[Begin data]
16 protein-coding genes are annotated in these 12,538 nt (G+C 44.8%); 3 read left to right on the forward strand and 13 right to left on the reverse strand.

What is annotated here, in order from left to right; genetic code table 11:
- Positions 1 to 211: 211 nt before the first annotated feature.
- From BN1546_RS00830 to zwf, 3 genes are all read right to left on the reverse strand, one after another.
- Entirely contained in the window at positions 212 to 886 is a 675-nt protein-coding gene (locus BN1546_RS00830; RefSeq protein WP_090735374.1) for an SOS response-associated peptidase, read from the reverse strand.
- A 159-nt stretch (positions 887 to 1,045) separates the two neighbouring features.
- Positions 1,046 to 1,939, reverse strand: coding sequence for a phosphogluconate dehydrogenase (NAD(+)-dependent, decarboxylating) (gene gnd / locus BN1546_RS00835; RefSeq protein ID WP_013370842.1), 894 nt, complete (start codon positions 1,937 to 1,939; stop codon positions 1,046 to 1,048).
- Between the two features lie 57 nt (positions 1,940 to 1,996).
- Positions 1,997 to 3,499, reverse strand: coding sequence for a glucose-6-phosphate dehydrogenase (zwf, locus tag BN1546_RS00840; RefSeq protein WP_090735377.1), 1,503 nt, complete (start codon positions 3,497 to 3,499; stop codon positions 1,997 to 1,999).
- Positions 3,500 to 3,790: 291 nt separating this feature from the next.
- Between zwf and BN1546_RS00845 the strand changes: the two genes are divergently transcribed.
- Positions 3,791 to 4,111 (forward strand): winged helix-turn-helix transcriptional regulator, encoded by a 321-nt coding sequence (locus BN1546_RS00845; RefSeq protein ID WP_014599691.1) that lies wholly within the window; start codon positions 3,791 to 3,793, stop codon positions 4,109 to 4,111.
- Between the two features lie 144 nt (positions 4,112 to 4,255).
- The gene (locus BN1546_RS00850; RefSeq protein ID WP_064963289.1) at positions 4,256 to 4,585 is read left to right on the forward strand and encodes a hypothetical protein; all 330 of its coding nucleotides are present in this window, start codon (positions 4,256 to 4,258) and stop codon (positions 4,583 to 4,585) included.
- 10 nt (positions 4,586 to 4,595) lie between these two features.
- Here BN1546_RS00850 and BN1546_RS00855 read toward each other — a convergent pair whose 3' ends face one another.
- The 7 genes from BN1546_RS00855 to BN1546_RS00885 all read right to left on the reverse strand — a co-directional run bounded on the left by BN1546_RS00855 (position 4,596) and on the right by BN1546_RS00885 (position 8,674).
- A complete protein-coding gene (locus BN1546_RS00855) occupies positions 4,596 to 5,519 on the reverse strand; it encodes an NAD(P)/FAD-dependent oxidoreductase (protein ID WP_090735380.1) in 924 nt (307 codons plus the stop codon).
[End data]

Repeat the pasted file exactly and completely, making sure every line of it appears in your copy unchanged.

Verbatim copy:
16 protein-coding genes are annotated in these 12,538 nt (G+C 44.8%); 3 read left to right on the forward strand and 13 right to left on the reverse strand.

What is annotated here, in order from left to right; genetic code table 11:
- Positions 1 to 211: 211 nt before the first annotated feature.
- From BN1546_RS00830 to zwf, 3 genes are all read right to left on the reverse strand, one after another.
- Entirely contained in the window at positions 212 to 886 is a 675-nt protein-coding gene (locus BN1546_RS00830; RefSeq protein WP_090735374.1) for an SOS response-associated peptidase, read from the reverse strand.
- A 159-nt stretch (positions 887 to 1,045) separates the two neighbouring features.
- Positions 1,046 to 1,939, reverse strand: coding sequence for a phosphogluconate dehydrogenase (NAD(+)-dependent, decarboxylating) (gene gnd / locus BN1546_RS00835; RefSeq protein ID WP_013370842.1), 894 nt, complete (start codon positions 1,937 to 1,939; stop codon positions 1,046 to 1,048).
- Between the two features lie 57 nt (positions 1,940 to 1,996).
- Positions 1,997 to 3,499, reverse strand: coding sequence for a glucose-6-phosphate dehydrogenase (zwf, locus tag BN1546_RS00840; RefSeq protein WP_090735377.1), 1,503 nt, complete (start codon positions 3,497 to 3,499; stop codon positions 1,997 to 1,999).
- Positions 3,500 to 3,790: 291 nt separating this feature from the next.
- Between zwf and BN1546_RS00845 the strand changes: the two genes are divergently transcribed.
- Positions 3,791 to 4,111 (forward strand): winged helix-turn-helix transcriptional regulator, encoded by a 321-nt coding sequence (locus BN1546_RS00845; RefSeq protein ID WP_014599691.1) that lies wholly within the window; start codon positions 3,791 to 3,793, stop codon positions 4,109 to 4,111.
- Between the two features lie 144 nt (positions 4,112 to 4,255).
- The gene (locus BN1546_RS00850; RefSeq protein ID WP_064963289.1) at positions 4,256 to 4,585 is read left to right on the forward strand and encodes a hypothetical protein; all 330 of its coding nucleotides are present in this window, start codon (positions 4,256 to 4,258) and stop codon (positions 4,583 to 4,585) included.
- 10 nt (positions 4,586 to 4,595) lie between these two features.
- Here BN1546_RS00850 and BN1546_RS00855 read toward each other — a convergent pair whose 3' ends face one another.
- The 7 genes from BN1546_RS00855 to BN1546_RS00885 all read right to left on the reverse strand — a co-directional run bounded on the left by BN1546_RS00855 (position 4,596) and on the right by BN1546_RS00885 (position 8,674).
- A complete protein-coding gene (locus BN1546_RS00855) occupies positions 4,596 to 5,519 on the reverse strand; it encodes an NAD(P)/FAD-dependent oxidoreductase (protein ID WP_090735380.1) in 924 nt (307 codons plus the stop codon).